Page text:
Inspiration, for me, is something that drives me to create, to do and sometimes even consume. A good book inspires me to write stories and pen down my thoughts as well as inspiring me to pick up another good book to read. Inspiration moves you to act, it pulls you away from inaction. It instills a sense of optimism as if everything that you desire is in your reach and shows you a clear path to achieve those. But, where does it come from?

A good book, obviously. A moving speech, a thought provoking movie or a good conversation. But, apart from these external factors, I believe our own thoughts are our biggest sources of inspiration. Don’t we all know how our best ideas have a habit of arriving to us in the shower? But, how do we tap into this source?

The best way is to put yourself into those positions. I am not talking about the long walks, showers, long bike rides kind of thing. I mean a step after that. Start recording during that time. I am deeply influenced by and believe in a brilliant TED talk says that how the inspiration fairy grabs you and you have to act in that moment or else that fairy will move on to the next available, better prepared seeker. Keep a notebook at hand, record a voice message to self on your phone, tell a friend. Once these inspirations are recorded, you can work on them at a later time.

But, there are times when even after knowing all this stuff, you can’t act on it. What to do then? Don’t we all have a few brilliant ideas in our heads but nothing to show it for. Try these:

1. Change things
Our mind gets bored with repetitive things and seeks constant change (an oxymoron, I know). Whether it be in foods we eat, things we do, our hobbies or even our relationships. But, the irony is when we do seek out changes, it resists. Mind is a weird creature, seeking change but resisting when the moment to change comes along. Come over that resistance and change something. Move to a different location to work or change your posture or use a standing desk. Change helps to bring fresh perspectives and hopefully it can drive you back into flow.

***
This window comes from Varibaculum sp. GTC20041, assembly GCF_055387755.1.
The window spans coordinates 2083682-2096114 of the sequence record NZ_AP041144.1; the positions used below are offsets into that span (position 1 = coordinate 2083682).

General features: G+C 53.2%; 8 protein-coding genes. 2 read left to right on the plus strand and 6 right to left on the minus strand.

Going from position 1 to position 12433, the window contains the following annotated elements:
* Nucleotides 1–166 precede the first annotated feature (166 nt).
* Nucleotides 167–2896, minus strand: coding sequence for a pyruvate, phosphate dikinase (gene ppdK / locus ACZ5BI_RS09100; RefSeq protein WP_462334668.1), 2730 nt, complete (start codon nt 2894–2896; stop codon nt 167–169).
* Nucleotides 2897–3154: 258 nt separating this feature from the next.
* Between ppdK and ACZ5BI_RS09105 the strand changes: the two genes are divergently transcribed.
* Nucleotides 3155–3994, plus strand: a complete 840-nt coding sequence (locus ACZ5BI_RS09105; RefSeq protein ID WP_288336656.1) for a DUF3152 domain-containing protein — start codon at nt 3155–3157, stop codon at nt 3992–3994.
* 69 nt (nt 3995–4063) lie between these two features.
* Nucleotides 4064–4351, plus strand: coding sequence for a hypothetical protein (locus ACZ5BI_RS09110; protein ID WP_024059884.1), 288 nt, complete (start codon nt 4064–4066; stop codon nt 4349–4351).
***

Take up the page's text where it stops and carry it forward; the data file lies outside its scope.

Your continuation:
2. Just get started
Starting up something is the biggest step and requires the most effort. At times, I write random stuff just to get started. Sometimes I even write about the fact that I don’t have anything to write about. But, after substantial number of minutes have passed with me putting pen to paper, something good starts to emerge. And it has served me well in other activities as well.

3. Get a good tool
An instrument or the tools of a trade/skill are very important for the kind or even the amount (and maybe thus the quality) of work produced. It is easy to say that a good artist excels irrespective of the environment she lives in. But, there is no harm in using all the help that you can get. I have not been much of a snob about it though - I still use a worn out Dell which heats up after 10 minutes of usage which also happens to be the amount of time it takes to boot up. But recently, I got a beautiful notebook and a Staedtler as a gift and I bought myself a writing desk. They make me want to use them. Beautiful tools call out to you. They want to serve the purpose they were built for and thus help you get into a flow.